With banks and financial services closing physical branches and large parts of the population unable to leave their homes, organisations are hoping to utilise digitalised identities – but the fact there are no industry standards or protocols is causing concerns.
“We’ve always been quite competitive and this is a whole new world for us, and open banking is opening that up to us,” said Charlotte Sadd, personal banking strategy and innovation manager, NatWest during a panel at the Open Banking World Congress this week. “I think the collaboration piece is massive and this is not necessarily about technology – this is about how we work together and how we create [digital identity] outside of the technology.”
In order for banks to incorporate digital identities within an open banking context, they must trust other institutions to handle customer data properly, she said.
“Getting [a network] in place so that our customers are confident that when they use that digital ID with us or someone else, they’re in a trusted, safe and secure network is one of the main components for us.”
Some market participants believe one UK-wide identity scheme should be the goal.
“I think we really need a single identity scheme which enables trust and delivers authentication, and this would streamline the consent model that would be used through open finance and I think very much drive efficiency in the market,” said panellist Harry Weber-Brown, digital innovation director, the Investing and Saving Alliance.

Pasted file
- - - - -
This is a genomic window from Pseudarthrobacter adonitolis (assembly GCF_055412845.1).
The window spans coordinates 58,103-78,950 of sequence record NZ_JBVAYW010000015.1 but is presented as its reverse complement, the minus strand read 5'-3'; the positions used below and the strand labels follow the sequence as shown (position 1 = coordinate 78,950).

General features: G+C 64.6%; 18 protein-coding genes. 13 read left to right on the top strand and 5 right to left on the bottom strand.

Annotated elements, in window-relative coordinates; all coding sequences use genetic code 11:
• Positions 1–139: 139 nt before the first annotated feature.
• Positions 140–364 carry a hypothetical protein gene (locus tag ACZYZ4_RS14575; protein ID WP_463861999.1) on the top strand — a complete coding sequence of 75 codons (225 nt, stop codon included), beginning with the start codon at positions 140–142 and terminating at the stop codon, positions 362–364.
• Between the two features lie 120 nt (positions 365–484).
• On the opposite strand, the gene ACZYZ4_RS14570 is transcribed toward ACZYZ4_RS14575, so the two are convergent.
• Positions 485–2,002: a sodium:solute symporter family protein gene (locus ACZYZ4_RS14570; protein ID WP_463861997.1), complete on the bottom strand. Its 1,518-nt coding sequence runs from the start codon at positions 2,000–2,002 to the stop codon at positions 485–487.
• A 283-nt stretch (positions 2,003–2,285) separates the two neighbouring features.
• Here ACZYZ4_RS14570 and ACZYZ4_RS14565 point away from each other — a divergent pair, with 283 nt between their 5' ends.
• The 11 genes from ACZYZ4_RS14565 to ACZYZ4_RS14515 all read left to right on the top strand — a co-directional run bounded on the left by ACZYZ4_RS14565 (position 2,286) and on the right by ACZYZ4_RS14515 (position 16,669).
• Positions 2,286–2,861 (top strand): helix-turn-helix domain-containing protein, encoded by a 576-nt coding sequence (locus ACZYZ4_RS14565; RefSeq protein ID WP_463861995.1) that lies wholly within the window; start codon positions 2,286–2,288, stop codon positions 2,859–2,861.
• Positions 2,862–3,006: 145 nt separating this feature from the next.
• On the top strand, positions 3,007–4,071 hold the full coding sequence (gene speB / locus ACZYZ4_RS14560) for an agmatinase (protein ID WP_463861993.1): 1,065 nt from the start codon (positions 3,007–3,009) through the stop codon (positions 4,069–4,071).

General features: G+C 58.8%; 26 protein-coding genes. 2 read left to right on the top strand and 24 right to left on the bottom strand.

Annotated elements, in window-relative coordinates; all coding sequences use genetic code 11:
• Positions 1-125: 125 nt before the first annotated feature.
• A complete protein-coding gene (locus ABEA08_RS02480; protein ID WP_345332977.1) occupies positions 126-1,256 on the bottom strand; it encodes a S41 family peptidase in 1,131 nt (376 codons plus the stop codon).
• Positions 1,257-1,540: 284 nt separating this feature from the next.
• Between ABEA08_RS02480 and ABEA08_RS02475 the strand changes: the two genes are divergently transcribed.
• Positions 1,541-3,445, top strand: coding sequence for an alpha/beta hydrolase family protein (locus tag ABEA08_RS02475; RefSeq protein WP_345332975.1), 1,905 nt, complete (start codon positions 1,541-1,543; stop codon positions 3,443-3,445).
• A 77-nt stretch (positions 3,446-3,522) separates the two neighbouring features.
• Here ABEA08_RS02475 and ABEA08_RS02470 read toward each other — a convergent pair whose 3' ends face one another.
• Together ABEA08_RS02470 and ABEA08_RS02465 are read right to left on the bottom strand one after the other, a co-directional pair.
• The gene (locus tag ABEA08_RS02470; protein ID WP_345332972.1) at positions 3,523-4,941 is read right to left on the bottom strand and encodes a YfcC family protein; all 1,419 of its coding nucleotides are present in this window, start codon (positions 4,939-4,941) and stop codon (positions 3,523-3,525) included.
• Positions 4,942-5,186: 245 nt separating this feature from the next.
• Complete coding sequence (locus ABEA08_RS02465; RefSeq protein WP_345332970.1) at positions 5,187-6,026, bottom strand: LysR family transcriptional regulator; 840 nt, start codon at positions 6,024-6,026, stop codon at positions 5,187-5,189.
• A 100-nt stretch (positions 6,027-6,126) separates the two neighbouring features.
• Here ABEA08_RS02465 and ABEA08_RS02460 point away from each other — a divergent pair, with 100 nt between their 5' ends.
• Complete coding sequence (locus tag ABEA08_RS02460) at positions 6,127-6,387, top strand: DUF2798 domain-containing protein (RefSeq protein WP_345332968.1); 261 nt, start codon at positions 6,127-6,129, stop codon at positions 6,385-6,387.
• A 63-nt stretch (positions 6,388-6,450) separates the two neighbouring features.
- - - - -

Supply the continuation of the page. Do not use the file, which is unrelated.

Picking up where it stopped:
But others think several schemes are possible and more likely to appear in the UK where digital identity hasn’t seen a regulatory-led approach. According to Emma Lindley, managing director at AiiD Global and co-founder, Women in Identity the UK can expect to see up to five different digital identity schemes appear in the next few years.
“There are multiple [payment] schemes but you need to make sure they are interoperable. I think the key thing is there needs to be some kind of target operating model, there needs to be a legal framework in identity,” she said.
“The private sector is going to want to know how they’re going to save money or make money, because that’s how the private sector works. Understanding who is actually going to fund some sort of scheme, how money’s going to be saved, how money’s going to be made – I think we need to work out what the use cases are.”
Gareth Narinesingh, commercial director, financial services at digital ID provider Yoti, said a broad spectrum standard is necessary for full scale adoption of digital ID, but the government must provide guidance.
“Unfortunately if we are looking to the private sector to lead this – and there are dozens of players out there, digital identity is a very competitive space globally and each ID provider does things in a very different way – as a consequence of the private sector leading this we may end up with lots of different ways of doing things, which is a little counterintuitive to interoperability sadly,” he said.
According to research by consumer ID provider Nomidio obtained by bobsguide, of the one in seven UK adults who have had to confirm their identity digitally during lockdown 49 percent were asked to email sensitive documents such as passports. The firm predicts a surge in identity related fraud as a result.
“Coronavirus is a great example of one of the macro things that have happened that have really shone a light on some of the issues we have across the board – across the government, across the public sector and why digital identity is so important,” said Lindley.